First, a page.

Ever since the adoption of the 2015 Sustainable Development Agenda, the global development community has worked towards achieving the 17 Sustainable Development Goals, set forth by the United Nations. However, progress has been cut short, or even worse, reversed, due to multiple external shocks, like the COVID-19 pandemic and the Ukraine-Russia crisis. This has further alarmed the world on issues like extreme poverty, food insecurity, and an ever-widening gap between the rich and the poor.
Despite multiple global efforts and investments, millions of people in the global south struggle with poverty. An estimated 2.5 billion people who manage 500 million smallholder farm households provide over 80 per cent of the food consumed in much of the developing world, particularly Southern Asia and sub-Saharan Africa. Therefore, it is of utmost importance for these smallholder farmers to access critical resources and gain market-access for their products to combat the challenge of poverty. But how can smallholder farmers adapt to the multiple sustainability challenges and remain competitive?
Voluntary Sustainability Standards (VSS) serve as one of the tools to address this problem. But certain factors influence smallholder farmers’ access to VSS-compliant markets. UNCTAD, together with IISD, explored this issue in their recent webinar which focused on illustrating these factors, while also delving deeper into the limitations that smallholder farmers face and how the limitations could be mitigated and enabling factors harnessed.
The webinar started with brief opening remarks from Mr. Santiago Fernandez de Cordoba, Senior Economist at UNCTAD and UNFSS Coordinator. This was followed by a presentation by Dr. Niematallah E.A Elamin, Associate Economic Affairs Officer, UNCTAD, provided the grounds for discussion for the webinar. Dr. Elamin presented the results from a joint field study done by IISD and UNCTAD, as a part of the IISD-SSI review: Standards and Poverty Reduction. The assessment of the results indicated the key factors that limit and enable smallholder farmer access to VSS-compliant markets, based on interviews with 57 actors in six countries.
Following the presentation, a discussion among leading experts was moderated by Dr. Sara Elder, Senior Policy Advisor, IISD. During the discussion, Dr. Hermogene Nsengimana, Secretary-General of the African Organization for Standardization (ARSO), highlighted the role of ARSO’s in supporting smallholders to become certified. Dr. Nsengimana also presented ARSO’s long-term ambition concerning the EcoMark certification and how it could be a stepping-stone not only for poverty reduction, but also to get to continental sustainable trade.
“It is imperative that standards are adopted to the local context. This will enable greater access of smallholders to VSS-compliant markets and also promote regional value chains” Dr. Hermogene Nsengimana, Secretary-General of the African Organization for Standardization (ARSO)
Further, Ms. Rukiayah Rafik, Indonesian Sustainable Palm Oil Farmers Forum (Fortasbi), highlighted how the association was working on increasing the farmers’ voice since it is one of the critical enabling factors for smallholder market access. This discussion was supplemented by Ms. Yolanda Mayora de Gavidia, Corporate Sustainability Manager at Guatemalan Exports Association, AGEXPORT. Ms. Gavidia elaborated on why an enabling environment is imperative for farmers to access financial resources. In addition, she also shared the best practices that worked in Guatemala to link smallholders and indigenous groups to buyers and promote access to sustainable markets.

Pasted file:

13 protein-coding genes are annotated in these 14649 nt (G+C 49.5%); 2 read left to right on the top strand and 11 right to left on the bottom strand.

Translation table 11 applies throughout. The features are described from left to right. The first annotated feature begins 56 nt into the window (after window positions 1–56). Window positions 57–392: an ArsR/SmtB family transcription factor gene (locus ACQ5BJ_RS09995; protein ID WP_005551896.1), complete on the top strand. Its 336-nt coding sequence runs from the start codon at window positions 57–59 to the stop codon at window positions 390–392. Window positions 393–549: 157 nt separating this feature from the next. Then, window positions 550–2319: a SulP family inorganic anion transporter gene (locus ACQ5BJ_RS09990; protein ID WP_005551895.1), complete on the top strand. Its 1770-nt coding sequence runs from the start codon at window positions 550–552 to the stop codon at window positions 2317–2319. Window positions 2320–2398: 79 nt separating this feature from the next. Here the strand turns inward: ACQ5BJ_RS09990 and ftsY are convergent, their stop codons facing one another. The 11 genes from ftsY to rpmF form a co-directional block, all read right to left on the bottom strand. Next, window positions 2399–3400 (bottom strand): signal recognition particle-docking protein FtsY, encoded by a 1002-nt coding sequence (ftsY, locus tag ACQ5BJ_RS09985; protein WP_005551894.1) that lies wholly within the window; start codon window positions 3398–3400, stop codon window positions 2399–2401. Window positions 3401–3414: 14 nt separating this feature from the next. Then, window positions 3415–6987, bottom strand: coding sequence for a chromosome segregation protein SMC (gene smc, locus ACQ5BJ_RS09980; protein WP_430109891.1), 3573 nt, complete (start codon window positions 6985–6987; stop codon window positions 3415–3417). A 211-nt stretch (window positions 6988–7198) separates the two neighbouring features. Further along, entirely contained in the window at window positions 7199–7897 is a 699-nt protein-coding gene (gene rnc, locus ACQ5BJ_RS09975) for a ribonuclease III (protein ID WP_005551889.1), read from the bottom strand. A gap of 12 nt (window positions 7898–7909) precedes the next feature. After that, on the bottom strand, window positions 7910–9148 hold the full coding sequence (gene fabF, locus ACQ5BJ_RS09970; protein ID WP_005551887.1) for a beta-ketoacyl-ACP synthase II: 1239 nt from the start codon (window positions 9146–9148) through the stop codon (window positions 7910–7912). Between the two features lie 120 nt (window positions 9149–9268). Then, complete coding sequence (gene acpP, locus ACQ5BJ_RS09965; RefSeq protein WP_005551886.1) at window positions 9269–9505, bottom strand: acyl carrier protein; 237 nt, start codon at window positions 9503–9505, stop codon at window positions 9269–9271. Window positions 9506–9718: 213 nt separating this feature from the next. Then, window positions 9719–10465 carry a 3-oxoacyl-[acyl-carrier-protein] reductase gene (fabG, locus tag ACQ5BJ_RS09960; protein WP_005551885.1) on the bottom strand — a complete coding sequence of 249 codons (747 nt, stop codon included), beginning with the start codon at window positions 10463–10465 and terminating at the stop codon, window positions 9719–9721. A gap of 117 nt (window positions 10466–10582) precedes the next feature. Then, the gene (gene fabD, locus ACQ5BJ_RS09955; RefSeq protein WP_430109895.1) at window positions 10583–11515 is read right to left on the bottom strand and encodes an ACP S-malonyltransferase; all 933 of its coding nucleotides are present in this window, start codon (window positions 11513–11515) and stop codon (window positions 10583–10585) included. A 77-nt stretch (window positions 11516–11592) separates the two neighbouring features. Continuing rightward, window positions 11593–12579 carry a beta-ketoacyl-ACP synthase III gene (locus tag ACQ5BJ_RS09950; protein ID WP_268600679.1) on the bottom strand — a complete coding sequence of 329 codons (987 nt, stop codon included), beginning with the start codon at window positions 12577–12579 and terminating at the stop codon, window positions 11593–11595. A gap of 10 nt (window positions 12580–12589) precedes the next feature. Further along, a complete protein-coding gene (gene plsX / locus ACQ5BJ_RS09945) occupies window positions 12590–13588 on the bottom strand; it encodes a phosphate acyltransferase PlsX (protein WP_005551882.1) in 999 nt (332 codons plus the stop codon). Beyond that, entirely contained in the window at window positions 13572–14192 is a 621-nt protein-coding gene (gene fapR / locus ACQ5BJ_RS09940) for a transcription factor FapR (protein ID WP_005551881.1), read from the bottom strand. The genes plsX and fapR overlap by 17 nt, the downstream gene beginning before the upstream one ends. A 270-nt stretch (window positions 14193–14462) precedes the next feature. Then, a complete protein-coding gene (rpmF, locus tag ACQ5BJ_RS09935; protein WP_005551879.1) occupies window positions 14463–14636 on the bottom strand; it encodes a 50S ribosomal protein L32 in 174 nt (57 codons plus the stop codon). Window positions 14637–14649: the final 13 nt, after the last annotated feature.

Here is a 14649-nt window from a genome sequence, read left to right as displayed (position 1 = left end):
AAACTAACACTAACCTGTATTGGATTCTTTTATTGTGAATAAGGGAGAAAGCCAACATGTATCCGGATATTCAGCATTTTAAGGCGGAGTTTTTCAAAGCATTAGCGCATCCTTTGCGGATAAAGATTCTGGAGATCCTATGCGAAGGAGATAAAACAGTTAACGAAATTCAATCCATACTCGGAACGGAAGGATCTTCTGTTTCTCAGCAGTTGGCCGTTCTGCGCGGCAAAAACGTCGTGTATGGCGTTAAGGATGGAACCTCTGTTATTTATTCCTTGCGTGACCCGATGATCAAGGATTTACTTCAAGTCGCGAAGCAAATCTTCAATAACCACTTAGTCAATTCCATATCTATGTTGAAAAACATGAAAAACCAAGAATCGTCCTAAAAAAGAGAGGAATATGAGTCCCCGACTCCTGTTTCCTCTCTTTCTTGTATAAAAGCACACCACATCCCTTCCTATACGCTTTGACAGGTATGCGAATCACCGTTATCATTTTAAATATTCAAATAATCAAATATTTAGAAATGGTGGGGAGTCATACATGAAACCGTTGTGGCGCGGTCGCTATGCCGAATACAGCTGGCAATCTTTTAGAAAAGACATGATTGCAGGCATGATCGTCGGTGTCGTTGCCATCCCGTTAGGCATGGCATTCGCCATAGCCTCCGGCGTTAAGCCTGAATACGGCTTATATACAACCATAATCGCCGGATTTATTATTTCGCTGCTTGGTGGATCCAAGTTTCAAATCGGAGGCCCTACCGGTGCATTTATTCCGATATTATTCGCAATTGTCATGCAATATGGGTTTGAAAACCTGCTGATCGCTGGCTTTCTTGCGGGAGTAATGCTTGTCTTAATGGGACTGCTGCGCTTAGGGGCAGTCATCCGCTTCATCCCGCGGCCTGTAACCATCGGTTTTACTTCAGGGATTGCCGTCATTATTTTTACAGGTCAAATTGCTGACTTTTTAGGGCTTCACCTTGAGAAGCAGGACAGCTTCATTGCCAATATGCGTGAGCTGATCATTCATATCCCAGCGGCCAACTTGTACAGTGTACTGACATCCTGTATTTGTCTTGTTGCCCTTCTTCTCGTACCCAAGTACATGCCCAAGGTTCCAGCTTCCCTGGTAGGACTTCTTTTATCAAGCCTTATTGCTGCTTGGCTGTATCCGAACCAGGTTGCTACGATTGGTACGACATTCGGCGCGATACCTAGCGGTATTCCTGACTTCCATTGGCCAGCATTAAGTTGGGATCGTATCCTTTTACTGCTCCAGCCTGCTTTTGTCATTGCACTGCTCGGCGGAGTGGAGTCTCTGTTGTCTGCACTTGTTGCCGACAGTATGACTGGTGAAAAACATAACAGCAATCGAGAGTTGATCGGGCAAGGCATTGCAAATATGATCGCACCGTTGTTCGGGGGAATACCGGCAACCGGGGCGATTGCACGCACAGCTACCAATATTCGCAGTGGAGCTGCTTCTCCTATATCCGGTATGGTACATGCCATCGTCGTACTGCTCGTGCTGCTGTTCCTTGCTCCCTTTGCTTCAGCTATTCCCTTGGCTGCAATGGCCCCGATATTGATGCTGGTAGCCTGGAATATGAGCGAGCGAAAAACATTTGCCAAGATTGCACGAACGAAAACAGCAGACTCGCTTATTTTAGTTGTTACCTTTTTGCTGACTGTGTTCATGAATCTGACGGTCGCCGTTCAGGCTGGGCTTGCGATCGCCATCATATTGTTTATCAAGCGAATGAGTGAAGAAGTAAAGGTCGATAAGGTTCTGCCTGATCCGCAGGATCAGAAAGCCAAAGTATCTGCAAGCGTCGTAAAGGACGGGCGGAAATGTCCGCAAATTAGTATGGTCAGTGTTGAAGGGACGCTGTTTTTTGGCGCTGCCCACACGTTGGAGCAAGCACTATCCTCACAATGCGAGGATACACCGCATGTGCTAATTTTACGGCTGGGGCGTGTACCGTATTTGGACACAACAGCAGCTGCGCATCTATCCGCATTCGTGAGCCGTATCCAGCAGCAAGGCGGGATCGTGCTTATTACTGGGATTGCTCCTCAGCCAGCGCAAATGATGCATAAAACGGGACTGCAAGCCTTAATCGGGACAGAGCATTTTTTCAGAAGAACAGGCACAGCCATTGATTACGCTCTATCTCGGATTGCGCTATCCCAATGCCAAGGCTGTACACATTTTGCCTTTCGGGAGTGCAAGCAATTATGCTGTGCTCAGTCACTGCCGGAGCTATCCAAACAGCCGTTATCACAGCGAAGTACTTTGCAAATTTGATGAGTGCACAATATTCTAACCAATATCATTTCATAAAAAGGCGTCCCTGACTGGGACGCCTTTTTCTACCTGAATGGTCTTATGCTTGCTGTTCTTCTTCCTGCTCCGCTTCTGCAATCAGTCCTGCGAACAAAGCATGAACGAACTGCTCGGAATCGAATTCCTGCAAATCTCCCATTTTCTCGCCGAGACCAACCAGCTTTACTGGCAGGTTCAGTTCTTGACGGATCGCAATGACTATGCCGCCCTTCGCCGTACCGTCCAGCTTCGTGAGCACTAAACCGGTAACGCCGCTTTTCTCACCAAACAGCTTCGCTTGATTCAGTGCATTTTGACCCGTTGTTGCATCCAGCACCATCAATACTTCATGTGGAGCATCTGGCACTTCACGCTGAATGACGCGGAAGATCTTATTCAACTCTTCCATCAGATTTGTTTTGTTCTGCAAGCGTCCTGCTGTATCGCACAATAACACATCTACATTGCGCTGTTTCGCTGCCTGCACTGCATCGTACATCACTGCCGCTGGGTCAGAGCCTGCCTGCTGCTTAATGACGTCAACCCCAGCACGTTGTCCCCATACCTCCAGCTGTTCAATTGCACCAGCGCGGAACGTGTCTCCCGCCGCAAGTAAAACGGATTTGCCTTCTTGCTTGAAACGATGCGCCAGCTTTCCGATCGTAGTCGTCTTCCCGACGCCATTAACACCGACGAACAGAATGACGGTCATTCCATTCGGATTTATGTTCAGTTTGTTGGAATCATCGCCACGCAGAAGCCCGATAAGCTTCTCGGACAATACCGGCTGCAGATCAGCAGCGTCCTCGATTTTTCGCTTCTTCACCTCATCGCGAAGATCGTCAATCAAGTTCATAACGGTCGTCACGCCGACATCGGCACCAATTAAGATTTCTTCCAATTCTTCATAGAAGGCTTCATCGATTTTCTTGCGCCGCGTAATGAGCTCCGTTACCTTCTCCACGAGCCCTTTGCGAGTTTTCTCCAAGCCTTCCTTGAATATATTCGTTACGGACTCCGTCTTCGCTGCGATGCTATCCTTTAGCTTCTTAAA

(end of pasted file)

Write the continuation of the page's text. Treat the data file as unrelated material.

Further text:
“Social inclusion, sustainability of efforts, coordination and engagement of key stakeholders are necessary to enable mindset changes, while also supporting smallholders to comply with agricultural best practices” Ms. Yolanda Mayora de Gavidia, Corporate Sustainability Manager at Guatemalan Exports Association, AGEXPORT
On the point of markets, Mr. Ron Van Meer, Senior Advisor, Corporate Social Responsibility at CBI, presented an importing country perspective by sharing the best-practices identified to support smallholder export readiness and practical measures for adopting sustainable development practices. He explained and provided some pointers for smallholder farmers to build sustainable trade relationships for export.
The webinar provided for a rich discussion among the distinguished speakers and targeted at developing an understanding of the conditions that enable (or limit) smallholder farmer access to Voluntary Sustainability Standard (VSS)-compliant markets. The speakers also helped identify best practices for creating an enabling environment for sustainable production and trade, while providing inputs on the way forward to better harness the advantages of VSS by smallholders and producers in developing countries.
The webinar was closed by Dr. Cristina Larrea, Lead II, Sustainability Standards for the Economic Law and Policy Program, IISD. She emphasized the importance of VSS for eradicating poverty among smallholder farmers and thanked all experts for their valuable contributions.
The recording of the webinar is available at: https://www.youtube.com/watch?v=a0qe0QeEiUc
Presentation slides can be found at: https://unfss.org/wp-content/uploads/2022/05/PPT_STUDY-FINDINGS.pdf
To read the full IISD-SSI Review on Standards and Poverty Reduction: https://www.iisd.org/publications/ssi-review-standards-poverty-reduction